A+ Adjustment

By Abbie Pumarejo 2019-06-27 18:31:43

Moving to one of the world's largest cities is a wonderful adventure for kids, but it can sometimes feel overwhelming.

Moving to one of the world's largest cities is a wonderful adventure for kids, but it can sometimes feel overwhelming. Abbie Pumarejo shares some helpful ways to make the grade when adjusting to a new school, new friends, and a new life in Shanghai.

Helping your child adjust to a new school anywhere can be a challenge. As parents, we want our children to move easily into a new situation, with the least amount of stress and worry possible. A new school may also mean a new city, new language and new culture. The international school community in Shanghai can be welcoming, but the adjustment period will vary from child to child. Many factors, including your child’s age, preferences, school environment and your own attitudes all contribute to how seamlessly your child will adjust to their new school.

Realistic expectations

According to Community Center Shanghai (CCS) counselor Andrea Smallen, “One of the hardest parts of transitioning to a new school or environment is finding a space where we feel like we belong. Often with a move, we do not know what to expect, which makes the transition that much harder.”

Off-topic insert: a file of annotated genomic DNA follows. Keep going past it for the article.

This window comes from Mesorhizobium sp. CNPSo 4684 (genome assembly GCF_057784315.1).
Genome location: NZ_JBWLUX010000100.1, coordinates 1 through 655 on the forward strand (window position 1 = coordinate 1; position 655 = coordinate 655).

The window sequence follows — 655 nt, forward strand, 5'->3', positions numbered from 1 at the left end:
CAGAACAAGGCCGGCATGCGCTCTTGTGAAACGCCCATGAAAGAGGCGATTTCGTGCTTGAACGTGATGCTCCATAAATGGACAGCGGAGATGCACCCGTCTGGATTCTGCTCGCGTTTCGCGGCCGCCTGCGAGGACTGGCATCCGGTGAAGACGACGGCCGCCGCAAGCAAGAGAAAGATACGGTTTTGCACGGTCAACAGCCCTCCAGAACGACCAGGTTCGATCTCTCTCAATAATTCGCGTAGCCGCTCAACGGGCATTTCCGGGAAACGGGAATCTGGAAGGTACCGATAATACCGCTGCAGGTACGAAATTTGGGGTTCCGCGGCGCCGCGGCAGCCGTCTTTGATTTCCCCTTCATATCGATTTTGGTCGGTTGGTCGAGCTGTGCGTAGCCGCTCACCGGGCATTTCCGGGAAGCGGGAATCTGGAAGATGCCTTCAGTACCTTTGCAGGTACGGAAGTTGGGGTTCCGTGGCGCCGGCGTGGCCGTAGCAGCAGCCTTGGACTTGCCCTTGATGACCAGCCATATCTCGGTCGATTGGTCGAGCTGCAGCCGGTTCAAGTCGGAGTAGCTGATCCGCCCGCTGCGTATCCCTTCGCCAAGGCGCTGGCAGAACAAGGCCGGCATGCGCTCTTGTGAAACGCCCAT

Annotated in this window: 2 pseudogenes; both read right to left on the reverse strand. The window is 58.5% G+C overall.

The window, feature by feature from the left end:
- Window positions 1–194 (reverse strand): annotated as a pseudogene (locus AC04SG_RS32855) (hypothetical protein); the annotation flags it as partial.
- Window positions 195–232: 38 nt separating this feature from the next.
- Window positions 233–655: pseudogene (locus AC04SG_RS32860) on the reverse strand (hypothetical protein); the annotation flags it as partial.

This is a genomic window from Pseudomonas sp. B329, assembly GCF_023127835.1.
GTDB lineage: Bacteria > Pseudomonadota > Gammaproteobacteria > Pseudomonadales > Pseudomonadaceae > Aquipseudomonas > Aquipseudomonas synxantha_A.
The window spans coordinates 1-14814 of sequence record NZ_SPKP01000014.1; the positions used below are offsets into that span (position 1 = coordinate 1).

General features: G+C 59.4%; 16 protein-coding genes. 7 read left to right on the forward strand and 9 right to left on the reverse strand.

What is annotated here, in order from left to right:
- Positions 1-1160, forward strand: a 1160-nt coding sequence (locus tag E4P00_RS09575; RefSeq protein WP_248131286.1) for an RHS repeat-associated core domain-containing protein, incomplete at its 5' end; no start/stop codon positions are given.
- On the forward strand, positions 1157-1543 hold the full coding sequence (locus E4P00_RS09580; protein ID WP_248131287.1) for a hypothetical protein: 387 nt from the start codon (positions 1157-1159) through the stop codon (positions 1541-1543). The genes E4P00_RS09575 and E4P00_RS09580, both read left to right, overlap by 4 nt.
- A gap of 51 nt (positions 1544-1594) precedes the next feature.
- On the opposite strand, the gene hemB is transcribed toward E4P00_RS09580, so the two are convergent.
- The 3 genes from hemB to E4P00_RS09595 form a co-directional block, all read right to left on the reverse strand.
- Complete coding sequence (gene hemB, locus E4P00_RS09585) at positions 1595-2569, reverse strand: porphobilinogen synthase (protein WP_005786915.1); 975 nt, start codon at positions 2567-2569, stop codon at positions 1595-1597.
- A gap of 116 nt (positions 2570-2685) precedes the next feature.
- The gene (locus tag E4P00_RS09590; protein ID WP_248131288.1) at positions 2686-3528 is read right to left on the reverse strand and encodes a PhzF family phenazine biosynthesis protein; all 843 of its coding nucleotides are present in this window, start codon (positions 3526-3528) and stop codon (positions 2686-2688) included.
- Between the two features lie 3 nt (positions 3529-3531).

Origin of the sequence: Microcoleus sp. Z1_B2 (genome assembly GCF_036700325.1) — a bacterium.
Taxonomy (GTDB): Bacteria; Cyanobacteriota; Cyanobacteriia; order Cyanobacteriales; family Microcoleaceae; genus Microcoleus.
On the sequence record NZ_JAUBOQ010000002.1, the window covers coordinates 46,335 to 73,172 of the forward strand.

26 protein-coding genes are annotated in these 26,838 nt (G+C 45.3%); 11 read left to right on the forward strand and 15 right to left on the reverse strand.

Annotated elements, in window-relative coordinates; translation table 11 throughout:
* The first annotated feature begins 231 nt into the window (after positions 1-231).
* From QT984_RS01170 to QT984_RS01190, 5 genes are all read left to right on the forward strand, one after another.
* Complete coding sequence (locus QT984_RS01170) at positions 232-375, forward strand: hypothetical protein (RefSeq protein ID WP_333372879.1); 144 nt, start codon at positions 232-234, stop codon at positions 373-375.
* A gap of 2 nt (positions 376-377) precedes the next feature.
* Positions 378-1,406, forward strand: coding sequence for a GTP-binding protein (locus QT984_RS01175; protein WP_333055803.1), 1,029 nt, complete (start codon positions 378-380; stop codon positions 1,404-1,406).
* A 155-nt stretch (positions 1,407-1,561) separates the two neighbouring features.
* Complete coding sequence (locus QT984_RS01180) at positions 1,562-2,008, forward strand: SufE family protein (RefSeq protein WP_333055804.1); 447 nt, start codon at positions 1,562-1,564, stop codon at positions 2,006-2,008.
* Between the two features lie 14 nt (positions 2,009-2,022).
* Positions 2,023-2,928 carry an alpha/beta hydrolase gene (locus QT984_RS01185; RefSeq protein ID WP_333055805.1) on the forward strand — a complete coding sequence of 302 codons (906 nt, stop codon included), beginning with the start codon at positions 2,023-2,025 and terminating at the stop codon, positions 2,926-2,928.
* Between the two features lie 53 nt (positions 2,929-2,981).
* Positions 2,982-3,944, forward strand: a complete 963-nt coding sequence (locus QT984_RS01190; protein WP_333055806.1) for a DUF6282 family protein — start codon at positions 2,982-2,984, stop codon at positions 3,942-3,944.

Open communication, explaining the need for the move and involving the child in the school selection process all help give a sense of security. If possible, visit several schools with your children. Do research online and take your child’s opinions into consideration before deciding.

“When choosing a school, allowing your child to be part of the process will help them feel more in control of their new environment and the decisions around it. It is, after all, where they will be spending the majority of their time. If they feel they are able to exercise some control over this, it will help them feel more secure and better able to adjust, rather than it being forced on them,” advises Andrea.

Give it time

Although we may want everything to be A-Ok from the very beginning, there are bound to be moments when the transition is anything but smooth. Giving your child time to adapt is as important as knowing when to step in and offer more concrete support.

“Firstly, allow some time to adjust, for both parents and child. It takes time to settle in, longer for some than for others. However, regardless of age, if you see your child is struggling, show your understanding that making such a change is hard. Most importantly, allow for communication, and for your child’s feelings to be heard and validated. “

Jessica Hörnell, mother of two daughters, studying in Grades 4 and 7 at Shanghai Community International School, shares her family’s recent moving experience. “We spent time together and talked a lot at home about everything new that had happened each day. We found fun places to visit during weekends and sampled new foods.”